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Lemurs - Threats To Lemur Survival

Science EncyclopediaScience & Philosophy: Laser - Background And History to Linear equationLemurs - Mouse And Dwarf Lemurs, True Lemurs, Indris Or Leaping Lemurs, Aye-aye, A Superfamily Of Its Own

Threats to lemur survival

At least 14 species of Madagascar lemurs have become extinct since humans colonized the island about 2,000 years ago. The remaining species are all in danger of extinction as the human population continues to expand, requiring space, food, and firewood. Lemur species that eat a relatively wide variety of food will be more likely to survive as their habitat diminishes.

Lemurs are protected by Madagasy law, but they are still often hunted as a delicacy. Some lemurs are killed for superstitious reasons, but others are protected for the same reasons. For example, some tribes believe the indri takes on the souls of their ancestors, therefore they are opposed to killing these lemurs. On the other hand, some tribes regard the presence of an aye-aye near a village as a signal of coming death, and they quickly kill these animals when they find them.

All lemurs need protection, and does their remaining habitat. Some species can be bred in captivity. Successful captive-breeding programs have been established for the black lemur and the ruffed lemur, with the hope of returning the offspring to Madagascar. Indris and ayeayes, on the other hand, have proved very difficult to maintain, let alone breed, in captivity.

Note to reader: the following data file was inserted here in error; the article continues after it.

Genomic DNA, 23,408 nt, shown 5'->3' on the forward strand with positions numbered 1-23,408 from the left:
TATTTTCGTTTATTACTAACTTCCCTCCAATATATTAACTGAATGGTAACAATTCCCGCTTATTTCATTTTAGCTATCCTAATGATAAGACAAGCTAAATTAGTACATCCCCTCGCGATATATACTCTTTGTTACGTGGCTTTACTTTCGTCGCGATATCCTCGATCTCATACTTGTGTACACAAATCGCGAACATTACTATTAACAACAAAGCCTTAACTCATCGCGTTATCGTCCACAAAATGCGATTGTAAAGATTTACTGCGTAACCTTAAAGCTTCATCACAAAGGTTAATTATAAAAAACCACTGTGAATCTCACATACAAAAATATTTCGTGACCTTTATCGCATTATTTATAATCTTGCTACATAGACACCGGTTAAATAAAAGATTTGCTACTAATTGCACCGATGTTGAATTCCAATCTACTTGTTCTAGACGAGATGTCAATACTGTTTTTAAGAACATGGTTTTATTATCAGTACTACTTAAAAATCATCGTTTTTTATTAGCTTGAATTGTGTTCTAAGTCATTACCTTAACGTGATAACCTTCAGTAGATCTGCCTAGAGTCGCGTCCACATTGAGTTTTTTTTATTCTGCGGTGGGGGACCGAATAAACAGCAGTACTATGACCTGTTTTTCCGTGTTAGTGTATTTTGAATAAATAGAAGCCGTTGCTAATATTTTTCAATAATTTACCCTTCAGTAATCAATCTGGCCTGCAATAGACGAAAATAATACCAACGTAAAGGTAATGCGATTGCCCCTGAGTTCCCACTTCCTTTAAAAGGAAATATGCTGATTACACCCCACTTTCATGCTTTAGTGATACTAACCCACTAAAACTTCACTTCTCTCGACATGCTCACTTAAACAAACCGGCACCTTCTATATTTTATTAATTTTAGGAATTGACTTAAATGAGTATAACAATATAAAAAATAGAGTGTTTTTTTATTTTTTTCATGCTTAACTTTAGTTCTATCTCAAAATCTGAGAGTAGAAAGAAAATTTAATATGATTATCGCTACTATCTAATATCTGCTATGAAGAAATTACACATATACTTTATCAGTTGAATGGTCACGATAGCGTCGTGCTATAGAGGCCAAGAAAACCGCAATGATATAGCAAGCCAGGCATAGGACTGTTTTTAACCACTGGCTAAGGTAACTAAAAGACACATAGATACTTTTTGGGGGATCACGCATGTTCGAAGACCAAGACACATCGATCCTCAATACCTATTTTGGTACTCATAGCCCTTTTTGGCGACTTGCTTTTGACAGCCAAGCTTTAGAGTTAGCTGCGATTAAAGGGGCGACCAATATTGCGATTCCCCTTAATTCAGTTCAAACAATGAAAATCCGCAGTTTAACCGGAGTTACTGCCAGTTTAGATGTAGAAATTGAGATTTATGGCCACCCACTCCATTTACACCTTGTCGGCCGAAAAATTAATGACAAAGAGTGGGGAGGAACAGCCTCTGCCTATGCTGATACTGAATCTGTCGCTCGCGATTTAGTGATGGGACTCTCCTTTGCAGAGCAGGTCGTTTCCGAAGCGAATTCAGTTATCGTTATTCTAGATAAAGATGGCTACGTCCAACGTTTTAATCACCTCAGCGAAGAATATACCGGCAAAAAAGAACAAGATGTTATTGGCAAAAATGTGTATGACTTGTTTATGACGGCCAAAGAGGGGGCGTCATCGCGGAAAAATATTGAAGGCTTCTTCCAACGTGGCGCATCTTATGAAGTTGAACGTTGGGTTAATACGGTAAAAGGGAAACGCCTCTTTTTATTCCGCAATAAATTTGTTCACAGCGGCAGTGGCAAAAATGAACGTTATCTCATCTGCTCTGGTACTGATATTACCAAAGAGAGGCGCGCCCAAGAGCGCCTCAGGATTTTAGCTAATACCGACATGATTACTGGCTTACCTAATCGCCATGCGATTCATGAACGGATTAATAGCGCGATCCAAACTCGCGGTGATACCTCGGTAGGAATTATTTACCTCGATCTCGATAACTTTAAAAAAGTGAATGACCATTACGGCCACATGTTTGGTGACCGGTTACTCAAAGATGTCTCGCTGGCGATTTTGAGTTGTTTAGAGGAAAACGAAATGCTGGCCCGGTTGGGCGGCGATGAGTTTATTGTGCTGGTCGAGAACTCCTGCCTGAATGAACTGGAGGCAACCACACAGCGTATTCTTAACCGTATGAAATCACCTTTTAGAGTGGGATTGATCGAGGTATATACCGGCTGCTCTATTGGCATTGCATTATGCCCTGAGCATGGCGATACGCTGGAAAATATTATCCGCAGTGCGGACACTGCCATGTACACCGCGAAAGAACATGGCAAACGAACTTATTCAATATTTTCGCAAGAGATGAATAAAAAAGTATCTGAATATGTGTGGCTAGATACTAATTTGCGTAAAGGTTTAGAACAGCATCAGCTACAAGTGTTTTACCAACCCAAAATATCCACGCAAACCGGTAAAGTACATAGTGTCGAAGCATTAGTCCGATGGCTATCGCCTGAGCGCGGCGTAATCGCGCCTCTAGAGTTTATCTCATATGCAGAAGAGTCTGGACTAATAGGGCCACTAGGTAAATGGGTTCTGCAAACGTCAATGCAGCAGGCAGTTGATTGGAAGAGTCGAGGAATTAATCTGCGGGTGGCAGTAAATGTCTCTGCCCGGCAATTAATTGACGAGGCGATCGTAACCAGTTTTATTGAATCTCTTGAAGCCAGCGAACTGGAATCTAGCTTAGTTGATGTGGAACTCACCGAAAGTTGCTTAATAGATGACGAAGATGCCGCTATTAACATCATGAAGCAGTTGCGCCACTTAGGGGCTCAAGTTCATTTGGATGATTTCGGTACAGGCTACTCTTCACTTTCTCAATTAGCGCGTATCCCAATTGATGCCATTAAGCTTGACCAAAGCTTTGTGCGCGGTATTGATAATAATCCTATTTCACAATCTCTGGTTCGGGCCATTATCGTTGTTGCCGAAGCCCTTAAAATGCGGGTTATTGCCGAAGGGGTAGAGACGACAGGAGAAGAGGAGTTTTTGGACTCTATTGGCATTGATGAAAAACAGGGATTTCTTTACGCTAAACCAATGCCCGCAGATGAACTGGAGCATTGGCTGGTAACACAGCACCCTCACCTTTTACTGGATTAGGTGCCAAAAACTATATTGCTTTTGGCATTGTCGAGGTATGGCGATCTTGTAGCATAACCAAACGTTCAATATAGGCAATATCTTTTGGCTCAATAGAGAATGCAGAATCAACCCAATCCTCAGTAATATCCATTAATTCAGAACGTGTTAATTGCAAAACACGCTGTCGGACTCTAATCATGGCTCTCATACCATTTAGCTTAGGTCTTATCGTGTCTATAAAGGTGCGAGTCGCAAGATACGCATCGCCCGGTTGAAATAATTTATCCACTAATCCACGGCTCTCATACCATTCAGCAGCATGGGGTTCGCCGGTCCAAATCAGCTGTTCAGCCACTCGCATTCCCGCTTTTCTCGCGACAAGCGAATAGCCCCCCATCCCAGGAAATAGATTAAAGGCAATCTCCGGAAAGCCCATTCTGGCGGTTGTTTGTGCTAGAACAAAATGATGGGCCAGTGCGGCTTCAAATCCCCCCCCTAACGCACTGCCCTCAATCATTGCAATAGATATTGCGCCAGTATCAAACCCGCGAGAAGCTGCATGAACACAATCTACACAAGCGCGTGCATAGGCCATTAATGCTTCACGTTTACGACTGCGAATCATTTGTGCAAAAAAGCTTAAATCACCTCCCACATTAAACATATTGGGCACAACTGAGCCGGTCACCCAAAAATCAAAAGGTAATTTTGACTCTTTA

Resources

Books

Bromley, Lynn. Monkeys, Apes and Other Primates. Santa Barbara: Bellerophon Books, 1981.

Durrell, Gerald. The Aye-Aye and I. New York: Viking Press, 1992.

Ganzhorn, J., P. Kappeler, and S. O'Connor. Comparative Behavioral Ecology of Madagascan Lemurs. Dordrecht: Kluwer Academic, 1998.

Harcourt, Caroline, and Jane Thornback . Lemurs of Madagascar and the Comoros. Gland, Switzerland: IUCN-The World Conservation Union, 1990.

Kerrod, Robin . Mammals: Primates, Insect-Eaters and Baleen Whales. New York: Facts on File, 1988.

Mittermeier, R., et al., eds. Lemurs of Madagascar: An Action Plan for Their Conservation: 1993-1999. Gland, Switzerland: IUCN-The World Conservation Union, 1992.

Napier, J. R., and P. H. Napier. The Natural History of the Primates. Cambridge, MA: The MIT Press, 1985.

Peterson, Dale. The Deluge and the Ark: A Journey into Primate Worlds. Boston: Houghton Mifflin, 1989.

Powzyk, J.A. In Search of Lemurs: My Days and Nights in a Madagascar Rain Forest. Washington, DC:National Geographic Society, 1998.

Preston-Mafham, Rod, and Ken Preston-Mafham. Primates of the World. New York: Facts on File, 1992.

Sleeper, B. Primates: The Amazing World of Lemurs, Monkeys, and Apes. San Francisco: Chronicle Books, 1997.

Periodicals

Wimmer, Barbara. "The Genetic Population Structure Of The Gray Mouse Lemur." Behavioral Ecology And Sociobiology 52, no. 2 (2002): 166.


Jean F. Blashfield

KEY TERMS

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Dental comb

—A group of lower incisor teeth on most prosimians that have moved together into a horizontal position to form a grooming tool.

Diurnal

—Refers to animals that are mainly active in the daylight hours.

Grooming claw

—A claw located on the second hind toe of many prosimians, used for grooming the fur.

Nocturnal

—Active in or related to nighttime.

Rhinarium

—The rough-skinned end of the snout, usually wet in prosimians, indicating that smell is important to them.

Sexual dimorphism

—The occurrence of marked differences in coloration, size, or shape between males and females of the same species.

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